Tuesday, June 22, 2010

Kid tracking via microchip: An invasion of privacy or better safe than sorry?

The search for 7-year-old Kyron Horman, who disappeared from his Portland, Oregon, elementary school on June 4 and is still missing, has been reclassified as a criminal investigation, and some parents are wondering whether it's worth revisitng the idea of implanted tracking devices for kids.

The question of whether or not to implant microchips in our children isn't new. In 2002, CNN reported that parents in the United Kingdom were asking for microchip tracking devices for their kids after two 10-year-old girls were abducted and murdered. And Wired magazine wrote about it back in 2003, when Solusat, the Mexican distributor of VeriChip, launched its VeriKid program in Mexico.

What is new is that, in spite of the whole "Big Brother" aspect, and in spite of the obvious privacy issues (not to mention health risks), the microchip may be making a comback.

I brought the topic up over at Boston.com's In the Parenthood blog recently, and was the comments devolved into a (still-interesting) discussion about whether microchipping could be the biblical Mark of the Beast as described in Revelations. Personally, I think -- well, no. (And yes, concerned readers, I have indeed read Revelations.) Several commenters also brought up the fact that microchips and other radio-frequency identification devices don't work like a GPS does -- a point I did make in my post as well -- but while the technology isn't there yet, in the future it might be possible.

But is it necessary?

According to the National Center for Missing and Exploited Children, about 800,000 children are reported missing, but more than half of them are runaways or only missing temporarily. About 204,000 were kidnapped by members of their own family, 58,000 were kidnapped by non-family members whom they know, and just 115 of them were the stereotypical, headline-making "snatched off the street" abductions involving "someone the child does not know or a slight acquaintance who holds the child overnight, transports the child 50 miles or more, kills the child, demands ransom, or intends to keep the child permanently."

Even though sterotypical kidnappings are rare, the fact that they happen at all is enough to make parents worry about it could happen to their children. As Kyron's case may show, security measures in schools may not be enough, so why not outfit the child with a permanent tracking system, you know, just in case?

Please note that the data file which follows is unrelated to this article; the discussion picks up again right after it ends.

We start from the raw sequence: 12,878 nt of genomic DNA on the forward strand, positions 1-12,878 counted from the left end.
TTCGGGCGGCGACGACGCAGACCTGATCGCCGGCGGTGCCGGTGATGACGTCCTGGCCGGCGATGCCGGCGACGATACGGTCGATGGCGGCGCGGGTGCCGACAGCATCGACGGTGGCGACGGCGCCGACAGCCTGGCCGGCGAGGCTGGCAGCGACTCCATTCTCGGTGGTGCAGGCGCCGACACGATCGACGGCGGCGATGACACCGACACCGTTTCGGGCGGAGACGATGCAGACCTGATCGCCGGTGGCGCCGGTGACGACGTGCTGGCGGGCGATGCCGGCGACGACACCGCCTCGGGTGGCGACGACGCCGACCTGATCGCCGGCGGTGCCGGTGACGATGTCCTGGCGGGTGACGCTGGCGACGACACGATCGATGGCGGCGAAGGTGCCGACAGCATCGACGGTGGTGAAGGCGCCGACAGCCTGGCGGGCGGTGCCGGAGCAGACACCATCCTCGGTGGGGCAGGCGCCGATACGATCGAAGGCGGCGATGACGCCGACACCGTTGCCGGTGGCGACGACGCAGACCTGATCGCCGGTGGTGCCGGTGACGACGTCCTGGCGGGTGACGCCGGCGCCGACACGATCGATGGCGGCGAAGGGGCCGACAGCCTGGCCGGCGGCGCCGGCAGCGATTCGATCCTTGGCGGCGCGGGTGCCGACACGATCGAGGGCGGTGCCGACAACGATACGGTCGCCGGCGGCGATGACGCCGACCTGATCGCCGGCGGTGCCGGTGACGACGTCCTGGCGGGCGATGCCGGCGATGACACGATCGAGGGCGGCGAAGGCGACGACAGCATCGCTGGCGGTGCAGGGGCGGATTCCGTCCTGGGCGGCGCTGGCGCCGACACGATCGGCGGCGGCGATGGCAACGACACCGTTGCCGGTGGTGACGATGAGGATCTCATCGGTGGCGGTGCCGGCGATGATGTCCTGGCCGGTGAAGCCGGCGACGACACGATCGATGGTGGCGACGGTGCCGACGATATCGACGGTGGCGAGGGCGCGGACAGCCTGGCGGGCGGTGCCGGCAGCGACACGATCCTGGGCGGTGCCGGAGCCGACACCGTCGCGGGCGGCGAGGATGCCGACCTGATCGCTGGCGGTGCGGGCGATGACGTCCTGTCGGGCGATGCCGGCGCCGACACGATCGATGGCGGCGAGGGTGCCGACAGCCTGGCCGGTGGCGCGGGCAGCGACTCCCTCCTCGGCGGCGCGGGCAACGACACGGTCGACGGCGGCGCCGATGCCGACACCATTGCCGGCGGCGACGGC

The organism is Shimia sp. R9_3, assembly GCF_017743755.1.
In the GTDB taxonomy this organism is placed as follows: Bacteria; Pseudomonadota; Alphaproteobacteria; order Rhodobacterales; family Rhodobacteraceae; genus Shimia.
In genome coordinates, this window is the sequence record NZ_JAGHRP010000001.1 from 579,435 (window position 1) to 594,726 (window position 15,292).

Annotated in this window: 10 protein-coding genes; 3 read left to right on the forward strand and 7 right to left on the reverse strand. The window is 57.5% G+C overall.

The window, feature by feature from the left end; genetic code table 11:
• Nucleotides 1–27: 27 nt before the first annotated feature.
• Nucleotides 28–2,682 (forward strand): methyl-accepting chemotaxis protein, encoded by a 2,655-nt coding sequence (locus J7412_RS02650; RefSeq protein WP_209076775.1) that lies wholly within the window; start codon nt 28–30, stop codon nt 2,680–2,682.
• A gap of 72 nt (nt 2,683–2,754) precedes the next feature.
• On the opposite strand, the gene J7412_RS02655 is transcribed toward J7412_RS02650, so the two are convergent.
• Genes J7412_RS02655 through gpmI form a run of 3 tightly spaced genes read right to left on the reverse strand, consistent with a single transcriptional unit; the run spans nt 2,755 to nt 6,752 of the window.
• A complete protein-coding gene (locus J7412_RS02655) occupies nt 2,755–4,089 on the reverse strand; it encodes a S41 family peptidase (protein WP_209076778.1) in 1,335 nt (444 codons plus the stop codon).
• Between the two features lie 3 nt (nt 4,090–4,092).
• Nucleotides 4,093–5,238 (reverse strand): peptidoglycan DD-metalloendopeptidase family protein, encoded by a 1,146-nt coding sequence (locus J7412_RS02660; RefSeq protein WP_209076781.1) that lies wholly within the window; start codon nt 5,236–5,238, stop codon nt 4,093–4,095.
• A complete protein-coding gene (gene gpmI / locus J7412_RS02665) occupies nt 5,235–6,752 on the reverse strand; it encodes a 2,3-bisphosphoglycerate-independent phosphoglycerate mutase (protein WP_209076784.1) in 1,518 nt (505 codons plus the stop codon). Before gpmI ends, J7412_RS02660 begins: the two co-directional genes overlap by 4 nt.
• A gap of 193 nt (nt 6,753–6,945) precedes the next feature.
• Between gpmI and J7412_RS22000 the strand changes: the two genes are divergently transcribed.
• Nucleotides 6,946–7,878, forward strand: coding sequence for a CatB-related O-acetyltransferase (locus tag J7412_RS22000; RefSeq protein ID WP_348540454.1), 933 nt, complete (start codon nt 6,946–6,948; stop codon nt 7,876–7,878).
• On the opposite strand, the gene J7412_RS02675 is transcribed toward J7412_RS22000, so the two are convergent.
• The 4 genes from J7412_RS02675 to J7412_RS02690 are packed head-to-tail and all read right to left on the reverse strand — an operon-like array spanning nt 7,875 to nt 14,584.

Microchips and other radio-frequency identification devices (RFID) have been imbedded in pets and attached to items in order to track them for years. VeriChip is one; it's been sold in the US since 2002 and was approved for implantation in humans by the FDA in 2004, in spite of the fact that tests from the mid-1990s showed that the implanted microchips had "induced" cancer in laboratory animals, with most of the tumors encasing the implants. By 2007, about 2,000 of the devices had been implanted in humans around the world, The Washington Post reported.

While the current technology available for human implantation doesn't store much data -- just a 16-digit ID number -- the possibilities are there. And though it could provide peace of mind for parents -- police and FBI could track the child with the chip much in the same way security companies can track stolen cars that have RFID devices built-in -- they're easy enough to remove with just a knife (as anyone who has watched The Bourne Identity knows).

So, parents, weigh in: Would you implant a microchip in your child? Do you think it's a "better safe than sorry" move or a sign of helicopter parenting going too far?

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